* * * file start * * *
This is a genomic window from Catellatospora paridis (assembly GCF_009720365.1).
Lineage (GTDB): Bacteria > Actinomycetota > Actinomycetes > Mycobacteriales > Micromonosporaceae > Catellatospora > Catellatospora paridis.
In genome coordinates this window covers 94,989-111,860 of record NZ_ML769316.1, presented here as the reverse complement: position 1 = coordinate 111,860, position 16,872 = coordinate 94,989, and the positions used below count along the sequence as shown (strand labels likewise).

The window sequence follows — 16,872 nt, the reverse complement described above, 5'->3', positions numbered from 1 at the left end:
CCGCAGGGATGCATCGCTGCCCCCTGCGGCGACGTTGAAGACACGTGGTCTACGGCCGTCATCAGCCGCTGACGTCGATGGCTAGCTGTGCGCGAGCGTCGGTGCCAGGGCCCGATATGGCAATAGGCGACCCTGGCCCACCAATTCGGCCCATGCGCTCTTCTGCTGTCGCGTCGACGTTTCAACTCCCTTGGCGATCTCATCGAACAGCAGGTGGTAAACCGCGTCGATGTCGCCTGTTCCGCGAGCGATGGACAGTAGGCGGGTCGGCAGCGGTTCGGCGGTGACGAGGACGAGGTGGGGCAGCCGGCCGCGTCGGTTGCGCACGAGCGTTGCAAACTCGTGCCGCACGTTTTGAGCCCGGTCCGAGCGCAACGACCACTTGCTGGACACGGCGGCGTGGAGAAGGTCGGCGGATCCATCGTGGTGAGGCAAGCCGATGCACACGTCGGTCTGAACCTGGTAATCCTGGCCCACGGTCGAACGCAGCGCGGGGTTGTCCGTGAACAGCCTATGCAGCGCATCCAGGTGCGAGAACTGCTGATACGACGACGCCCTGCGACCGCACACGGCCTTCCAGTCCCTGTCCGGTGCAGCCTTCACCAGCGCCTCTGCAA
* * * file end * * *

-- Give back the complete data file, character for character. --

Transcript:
This is a genomic window from Catellatospora paridis (assembly GCF_009720365.1).
Lineage (GTDB): Bacteria > Actinomycetota > Actinomycetes > Mycobacteriales > Micromonosporaceae > Catellatospora > Catellatospora paridis.
In genome coordinates this window covers 94,989-111,860 of record NZ_ML769316.1, presented here as the reverse complement: position 1 = coordinate 111,860, position 16,872 = coordinate 94,989, and the positions used below count along the sequence as shown (strand labels likewise).

The window sequence follows — 16,872 nt, the reverse complement described above, 5'->3', positions numbered from 1 at the left end:
CCGCAGGGATGCATCGCTGCCCCCTGCGGCGACGTTGAAGACACGTGGTCTACGGCCGTCATCAGCCGCTGACGTCGATGGCTAGCTGTGCGCGAGCGTCGGTGCCAGGGCCCGATATGGCAATAGGCGACCCTGGCCCACCAATTCGGCCCATGCGCTCTTCTGCTGTCGCGTCGACGTTTCAACTCCCTTGGCGATCTCATCGAACAGCAGGTGGTAAACCGCGTCGATGTCGCCTGTTCCGCGAGCGATGGACAGTAGGCGGGTCGGCAGCGGTTCGGCGGTGACGAGGACGAGGTGGGGCAGCCGGCCGCGTCGGTTGCGCACGAGCGTTGCAAACTCGTGCCGCACGTTTTGAGCCCGGTCCGAGCGCAACGACCACTTGCTGGACACGGCGGCGTGGAGAAGGTCGGCGGATCCATCGTGGTGAGGCAAGCCGATGCACACGTCGGTCTGAACCTGGTAATCCTGGCCCACGGTCGAACGCAGCGCGGGGTTGTCCGTGAACAGCCTATGCAGCGCATCCAGGTGCGAGAACTGCTGATACGACGACGCCCTGCGACCGCACACGGCCTTCCAGTCCCTGTCCGGTGCAGCCTTCACCAGCGCCTCTGCAA